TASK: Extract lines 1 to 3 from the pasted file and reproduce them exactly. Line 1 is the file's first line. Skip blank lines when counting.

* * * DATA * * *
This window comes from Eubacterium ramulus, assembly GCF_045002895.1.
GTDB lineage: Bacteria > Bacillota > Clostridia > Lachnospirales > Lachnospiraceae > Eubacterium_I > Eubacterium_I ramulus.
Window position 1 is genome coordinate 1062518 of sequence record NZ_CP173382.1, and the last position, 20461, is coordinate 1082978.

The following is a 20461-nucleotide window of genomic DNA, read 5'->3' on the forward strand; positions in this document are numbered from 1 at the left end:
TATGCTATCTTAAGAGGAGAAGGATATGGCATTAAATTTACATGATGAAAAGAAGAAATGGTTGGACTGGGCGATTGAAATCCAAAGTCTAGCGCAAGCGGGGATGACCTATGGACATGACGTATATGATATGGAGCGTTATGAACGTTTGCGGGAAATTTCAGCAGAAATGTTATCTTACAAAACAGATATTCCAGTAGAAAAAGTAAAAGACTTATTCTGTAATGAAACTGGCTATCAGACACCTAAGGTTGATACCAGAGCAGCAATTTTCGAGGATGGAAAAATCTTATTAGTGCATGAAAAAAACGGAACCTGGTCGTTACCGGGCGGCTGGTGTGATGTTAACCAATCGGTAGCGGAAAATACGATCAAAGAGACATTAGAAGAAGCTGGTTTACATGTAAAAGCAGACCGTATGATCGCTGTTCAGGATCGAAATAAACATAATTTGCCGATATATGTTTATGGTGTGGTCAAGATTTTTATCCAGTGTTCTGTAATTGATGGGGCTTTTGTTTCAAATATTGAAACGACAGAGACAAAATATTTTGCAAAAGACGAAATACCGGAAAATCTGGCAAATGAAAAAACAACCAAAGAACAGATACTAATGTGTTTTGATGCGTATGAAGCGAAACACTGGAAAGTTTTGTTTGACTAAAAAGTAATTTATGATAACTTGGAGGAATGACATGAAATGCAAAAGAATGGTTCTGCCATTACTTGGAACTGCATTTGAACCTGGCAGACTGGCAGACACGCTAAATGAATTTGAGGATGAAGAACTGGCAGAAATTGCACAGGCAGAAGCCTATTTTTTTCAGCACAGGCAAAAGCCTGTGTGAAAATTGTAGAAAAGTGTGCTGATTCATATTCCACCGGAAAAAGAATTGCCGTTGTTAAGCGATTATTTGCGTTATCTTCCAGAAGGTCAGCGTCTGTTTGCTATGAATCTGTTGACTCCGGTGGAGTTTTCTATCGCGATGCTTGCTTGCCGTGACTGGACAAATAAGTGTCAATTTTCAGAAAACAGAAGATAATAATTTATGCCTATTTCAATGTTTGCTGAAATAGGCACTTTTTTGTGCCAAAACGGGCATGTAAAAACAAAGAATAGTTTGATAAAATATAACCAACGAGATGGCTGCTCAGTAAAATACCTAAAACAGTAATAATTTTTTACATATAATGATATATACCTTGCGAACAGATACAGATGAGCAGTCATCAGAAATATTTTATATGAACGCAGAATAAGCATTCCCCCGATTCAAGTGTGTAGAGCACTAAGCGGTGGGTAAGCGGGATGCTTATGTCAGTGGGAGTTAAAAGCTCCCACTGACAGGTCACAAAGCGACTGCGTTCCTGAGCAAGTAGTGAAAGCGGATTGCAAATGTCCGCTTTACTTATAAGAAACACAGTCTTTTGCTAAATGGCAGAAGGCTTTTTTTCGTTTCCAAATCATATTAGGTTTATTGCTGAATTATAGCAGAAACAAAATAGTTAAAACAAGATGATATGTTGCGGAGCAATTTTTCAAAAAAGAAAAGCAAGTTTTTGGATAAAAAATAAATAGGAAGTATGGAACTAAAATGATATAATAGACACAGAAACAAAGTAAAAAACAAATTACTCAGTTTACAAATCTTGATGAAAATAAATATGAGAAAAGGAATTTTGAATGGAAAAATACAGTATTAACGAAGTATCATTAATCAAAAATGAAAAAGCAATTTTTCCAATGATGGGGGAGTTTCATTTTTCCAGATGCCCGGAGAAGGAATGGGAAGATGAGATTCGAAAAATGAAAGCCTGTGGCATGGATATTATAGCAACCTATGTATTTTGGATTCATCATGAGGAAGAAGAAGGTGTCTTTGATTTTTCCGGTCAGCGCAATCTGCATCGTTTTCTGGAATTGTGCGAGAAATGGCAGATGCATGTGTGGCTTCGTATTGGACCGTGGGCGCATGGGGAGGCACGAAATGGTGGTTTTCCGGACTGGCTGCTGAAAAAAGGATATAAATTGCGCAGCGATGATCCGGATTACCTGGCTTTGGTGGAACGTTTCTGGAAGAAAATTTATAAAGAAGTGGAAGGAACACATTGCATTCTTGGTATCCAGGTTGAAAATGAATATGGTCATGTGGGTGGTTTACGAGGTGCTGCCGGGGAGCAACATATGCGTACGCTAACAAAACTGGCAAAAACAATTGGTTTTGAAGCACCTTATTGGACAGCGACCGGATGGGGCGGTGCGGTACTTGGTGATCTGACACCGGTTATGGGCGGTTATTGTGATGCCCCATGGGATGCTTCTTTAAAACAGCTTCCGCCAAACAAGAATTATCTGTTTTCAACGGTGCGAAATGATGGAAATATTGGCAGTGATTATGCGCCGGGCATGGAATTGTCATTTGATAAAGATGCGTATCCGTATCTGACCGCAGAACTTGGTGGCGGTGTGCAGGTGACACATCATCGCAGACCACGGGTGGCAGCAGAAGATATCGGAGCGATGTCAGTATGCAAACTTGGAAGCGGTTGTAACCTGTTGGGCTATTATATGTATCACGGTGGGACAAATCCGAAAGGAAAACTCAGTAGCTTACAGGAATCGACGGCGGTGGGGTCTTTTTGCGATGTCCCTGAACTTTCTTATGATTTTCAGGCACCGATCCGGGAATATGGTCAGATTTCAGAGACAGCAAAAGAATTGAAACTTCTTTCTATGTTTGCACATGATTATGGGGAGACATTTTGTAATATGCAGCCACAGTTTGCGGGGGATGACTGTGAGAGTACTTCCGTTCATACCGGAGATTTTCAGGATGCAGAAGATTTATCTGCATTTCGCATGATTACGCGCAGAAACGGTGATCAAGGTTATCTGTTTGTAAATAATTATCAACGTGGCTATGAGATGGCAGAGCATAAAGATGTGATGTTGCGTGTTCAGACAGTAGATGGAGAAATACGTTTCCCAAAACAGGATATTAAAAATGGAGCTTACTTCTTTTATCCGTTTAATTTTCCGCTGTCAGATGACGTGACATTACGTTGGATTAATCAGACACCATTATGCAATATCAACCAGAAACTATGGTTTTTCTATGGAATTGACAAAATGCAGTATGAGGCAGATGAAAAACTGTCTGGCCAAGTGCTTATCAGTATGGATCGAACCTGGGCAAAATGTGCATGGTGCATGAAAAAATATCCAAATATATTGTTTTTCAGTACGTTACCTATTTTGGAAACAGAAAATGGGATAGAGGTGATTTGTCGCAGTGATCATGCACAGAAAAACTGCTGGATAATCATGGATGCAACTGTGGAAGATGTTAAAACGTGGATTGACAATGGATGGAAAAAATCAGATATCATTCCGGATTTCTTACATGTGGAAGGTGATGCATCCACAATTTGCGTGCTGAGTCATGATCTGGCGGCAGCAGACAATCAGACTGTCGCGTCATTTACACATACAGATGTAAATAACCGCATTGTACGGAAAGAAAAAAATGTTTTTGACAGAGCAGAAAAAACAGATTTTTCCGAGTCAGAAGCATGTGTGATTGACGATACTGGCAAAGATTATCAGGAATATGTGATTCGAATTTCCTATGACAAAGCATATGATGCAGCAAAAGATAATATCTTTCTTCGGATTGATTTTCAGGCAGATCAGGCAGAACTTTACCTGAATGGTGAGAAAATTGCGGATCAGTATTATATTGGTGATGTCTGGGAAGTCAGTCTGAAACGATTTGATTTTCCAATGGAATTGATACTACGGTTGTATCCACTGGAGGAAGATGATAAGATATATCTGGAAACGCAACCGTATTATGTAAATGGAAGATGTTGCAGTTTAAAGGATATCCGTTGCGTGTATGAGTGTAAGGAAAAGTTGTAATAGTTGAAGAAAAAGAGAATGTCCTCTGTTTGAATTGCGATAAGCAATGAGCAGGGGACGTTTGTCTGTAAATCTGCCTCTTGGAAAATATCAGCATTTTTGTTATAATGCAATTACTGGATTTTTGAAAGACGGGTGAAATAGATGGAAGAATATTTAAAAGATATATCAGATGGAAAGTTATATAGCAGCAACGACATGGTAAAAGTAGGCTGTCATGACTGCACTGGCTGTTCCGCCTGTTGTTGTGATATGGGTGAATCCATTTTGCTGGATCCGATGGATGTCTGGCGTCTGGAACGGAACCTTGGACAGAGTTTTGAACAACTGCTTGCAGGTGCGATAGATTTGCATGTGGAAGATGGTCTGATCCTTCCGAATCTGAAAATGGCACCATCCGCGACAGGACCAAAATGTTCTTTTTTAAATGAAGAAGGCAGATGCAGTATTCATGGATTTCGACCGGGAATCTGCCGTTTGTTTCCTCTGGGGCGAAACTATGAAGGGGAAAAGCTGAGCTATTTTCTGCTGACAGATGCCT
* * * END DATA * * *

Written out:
This window comes from Eubacterium ramulus, assembly GCF_045002895.1.
GTDB lineage: Bacteria > Bacillota > Clostridia > Lachnospirales > Lachnospiraceae > Eubacterium_I > Eubacterium_I ramulus.
Window position 1 is genome coordinate 1062518 of sequence record NZ_CP173382.1, and the last position, 20461, is coordinate 1082978.